Most people have only ever seen a genuine Egyptian mummy in a museum; fictional mummies, of course, are all over film, literature, and Halloween costume stores. But in centuries past, mummies were put to a variety of inventive uses: for art and commerce, science and entertainment, and possibly even to provide paper.
Many of these uses and abuses stemmed from the Egyptomania that gripped Europe and America throughout the 19th century, set off by Napoleon’s invasion of the country in 1798 and nourished by a string of amazing archeological discoveries. By the 1830s, upper-class Western Europeans and Americans began flooding Egypt in search of treasure, and mummies became a chief prize—treated as a symbol of the entire country’s exotic allure, and the “mysteries of the Orient“ more generally. The mummy madness progressed to the point where, Egyptologist Beverley Rogers notes, in 1833 a monk named Father Géramb remarked to the then-ruler of Egypt, Mohammed Ali, “it would be hardly respectable, on one’s return from Egypt, to present oneself in Europe without a mummy in one hand and a crocodile in the other.”
Read on for some lessons in just how disturbingly inventive these tourists could be.
1. People used mummies as medicine.
Strange as it may seem, people in early modern Europe frequently practiced a kind of cannibalism for health. According to historian Richard Sugg, “Up until the late 18th century, the human body was a widely accepted therapeutic agent. The most popular treatments involved flesh, bone, or blood, along with a variety of moss sometimes found on human skulls.“
Mummy, often sold as “mummia” (a confusing word that also refers to the bitumen with which mummies were embalmed), was applied to the skin or powdered and mixed into drinks as a treatment for bruising and other ailments. The belief may have come from ancients such as Pliny the Elder, who wrote that the bitumen used to embalm mummies offered healing powers. Sugg says that adherents included the French King Francis I, as well as Francis Bacon, who wrote that “mummy has great force in staunching of blood.” Mummia became such big business that there was a trade in fake mummies—made from executed criminals, slaves, beggars, and camels—just to keep up with demand, much like today’s market for counterfeit pharmaceuticals.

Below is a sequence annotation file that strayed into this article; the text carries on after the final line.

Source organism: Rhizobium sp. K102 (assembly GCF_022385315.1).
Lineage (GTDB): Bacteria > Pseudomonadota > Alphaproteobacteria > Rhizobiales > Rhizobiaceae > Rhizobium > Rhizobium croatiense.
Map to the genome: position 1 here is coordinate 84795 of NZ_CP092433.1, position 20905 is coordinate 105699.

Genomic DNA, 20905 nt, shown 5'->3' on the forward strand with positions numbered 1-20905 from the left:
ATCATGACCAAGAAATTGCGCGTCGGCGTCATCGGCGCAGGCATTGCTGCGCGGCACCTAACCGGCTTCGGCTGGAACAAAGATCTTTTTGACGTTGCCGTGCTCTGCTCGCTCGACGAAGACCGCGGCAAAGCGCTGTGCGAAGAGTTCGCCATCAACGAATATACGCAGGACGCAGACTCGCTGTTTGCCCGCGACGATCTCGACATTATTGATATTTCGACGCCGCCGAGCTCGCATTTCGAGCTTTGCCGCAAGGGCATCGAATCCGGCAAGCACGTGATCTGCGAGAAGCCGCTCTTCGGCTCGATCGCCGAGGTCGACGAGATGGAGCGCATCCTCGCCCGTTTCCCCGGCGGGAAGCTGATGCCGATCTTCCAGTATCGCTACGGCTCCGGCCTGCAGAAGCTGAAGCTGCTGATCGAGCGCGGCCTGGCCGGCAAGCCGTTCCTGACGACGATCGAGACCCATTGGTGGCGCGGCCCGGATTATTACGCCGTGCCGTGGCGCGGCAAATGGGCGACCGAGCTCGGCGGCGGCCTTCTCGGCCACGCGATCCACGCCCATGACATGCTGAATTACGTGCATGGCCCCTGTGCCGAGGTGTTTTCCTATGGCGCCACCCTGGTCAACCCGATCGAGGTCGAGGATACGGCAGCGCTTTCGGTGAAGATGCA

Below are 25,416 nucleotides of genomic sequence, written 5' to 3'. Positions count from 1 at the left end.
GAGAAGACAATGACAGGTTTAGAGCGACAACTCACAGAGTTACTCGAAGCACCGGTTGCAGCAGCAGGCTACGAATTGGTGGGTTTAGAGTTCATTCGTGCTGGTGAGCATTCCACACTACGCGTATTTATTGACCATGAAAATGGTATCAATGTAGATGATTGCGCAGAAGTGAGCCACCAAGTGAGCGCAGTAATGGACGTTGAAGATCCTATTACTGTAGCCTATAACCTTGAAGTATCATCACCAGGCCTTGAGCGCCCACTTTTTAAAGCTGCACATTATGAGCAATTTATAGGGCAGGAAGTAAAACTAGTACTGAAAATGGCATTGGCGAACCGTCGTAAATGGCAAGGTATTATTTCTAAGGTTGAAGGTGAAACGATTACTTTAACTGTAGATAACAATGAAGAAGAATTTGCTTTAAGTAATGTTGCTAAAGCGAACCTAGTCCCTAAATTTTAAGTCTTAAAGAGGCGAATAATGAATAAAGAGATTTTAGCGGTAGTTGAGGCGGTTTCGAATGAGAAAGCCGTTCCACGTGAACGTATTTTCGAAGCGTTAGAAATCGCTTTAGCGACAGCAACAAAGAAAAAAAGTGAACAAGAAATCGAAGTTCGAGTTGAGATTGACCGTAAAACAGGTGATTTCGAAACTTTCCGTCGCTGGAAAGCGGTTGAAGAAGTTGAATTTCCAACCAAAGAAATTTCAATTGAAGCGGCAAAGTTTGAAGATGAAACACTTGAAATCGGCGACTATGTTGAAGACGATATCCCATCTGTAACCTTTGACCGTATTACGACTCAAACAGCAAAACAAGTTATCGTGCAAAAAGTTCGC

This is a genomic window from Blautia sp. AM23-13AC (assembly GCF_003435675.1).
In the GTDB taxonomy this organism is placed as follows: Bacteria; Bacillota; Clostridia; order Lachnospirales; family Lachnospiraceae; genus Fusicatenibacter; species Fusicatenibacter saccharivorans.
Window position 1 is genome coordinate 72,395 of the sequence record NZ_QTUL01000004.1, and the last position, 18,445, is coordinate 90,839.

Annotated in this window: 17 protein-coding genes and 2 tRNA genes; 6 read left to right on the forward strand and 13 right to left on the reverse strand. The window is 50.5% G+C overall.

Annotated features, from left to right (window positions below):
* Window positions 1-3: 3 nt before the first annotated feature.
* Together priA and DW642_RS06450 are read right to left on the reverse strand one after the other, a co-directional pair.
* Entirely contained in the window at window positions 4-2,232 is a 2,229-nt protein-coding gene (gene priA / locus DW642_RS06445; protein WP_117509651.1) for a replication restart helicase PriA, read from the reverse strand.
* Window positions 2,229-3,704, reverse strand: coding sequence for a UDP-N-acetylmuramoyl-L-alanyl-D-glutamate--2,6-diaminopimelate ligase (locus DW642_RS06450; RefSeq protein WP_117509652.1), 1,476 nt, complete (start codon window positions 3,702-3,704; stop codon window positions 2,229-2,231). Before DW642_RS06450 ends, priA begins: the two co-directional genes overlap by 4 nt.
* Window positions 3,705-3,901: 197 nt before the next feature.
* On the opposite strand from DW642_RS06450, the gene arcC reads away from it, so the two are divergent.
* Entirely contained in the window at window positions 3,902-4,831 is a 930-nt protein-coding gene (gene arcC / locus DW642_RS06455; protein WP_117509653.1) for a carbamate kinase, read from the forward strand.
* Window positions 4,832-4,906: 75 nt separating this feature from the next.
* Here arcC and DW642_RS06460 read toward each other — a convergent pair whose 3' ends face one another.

2. People used mummies at parties.
Need a theme idea for your next get-together? Why not take a page (or a rag?) from the Victorians and hold a mummy unrolling party, which is exactly what it sounds like. While the craze is sometimes overstated—it’s not like every aristocrat watched Tutankhamen’s cousin unwrapped over sherry in his drawing room—these parties were a not-uncommon feature of 19th century British life, especially among those who fancied themselves the more scholarly sort.
According to Rogers, mummy unwrapping as a social event really got going in Britain starting in the 1820s, thanks to a circus performer-turned-antiquities salesman named Giovanni Belzoni, who had made a name for himself in Egypt-obsessed circles after arranging for the removal of several massive Egyptian artifacts on behalf of British consul to Egypt Henry Salt. In 1821, he held a public mummy unwrapping as part of an exhibition of Egyptian antiquities near Piccadilly Circus. The event proved an enormous success—over 2000 people attended on opening day alone. One member of the audience was London surgeon and scholar Thomas Pettigrew, who was so enamored of the spectacle he began holding his own public, ticketed unrollings, usually with an accompanying lecture.
While there was occasionally an element of serious science (Pettigrew went on to write the first book on mummy studies, A History of Egyptian Mummies, in 1834, and earn the nickname “Mummy Pettigrew”), the gawk-factor was usually a larger draw. Not only were the mummies themselves fascinating (if a bit pungent), their wrappings often contained valuable talismans and amulets lying in and around the body.
Members of the upper class copied Pettigrew, and the idea spread, with unwrapping events held both at large venues and in private homes. According to Rogers, “Often the mummy came from the host’s own collection and invitations were such as those issued by Lord Londesborough in 1850, who promised a ‘mummy from Thebes to be unrolled at half-past two.’“ Consider it the Victorian version of unboxing.
3. People used mummies as paint pigment.
It sounds like an urban myth, but it isn’t: starting around the 16th century, a pigment called mummy brown, made from ground-up mummies, was a popular choice for European artists. Delacroix used it, as did British portraitist Sir William Beechey, and it was a special favorite of the Pre-Raphaelites. According to scholar Philip McCouat, in 1712 “an artist supply shop rather jokily called ’A La Momie’ opened in Paris, selling paints and varnish as well as powdered mummy, incense and myrrh.“ To be fair, not everyone knew what they were painting with. When artist Edward Burne-Jones found out, he held a little funeral for a tube of paint in his back garden.
4. People used mummies as interior decor.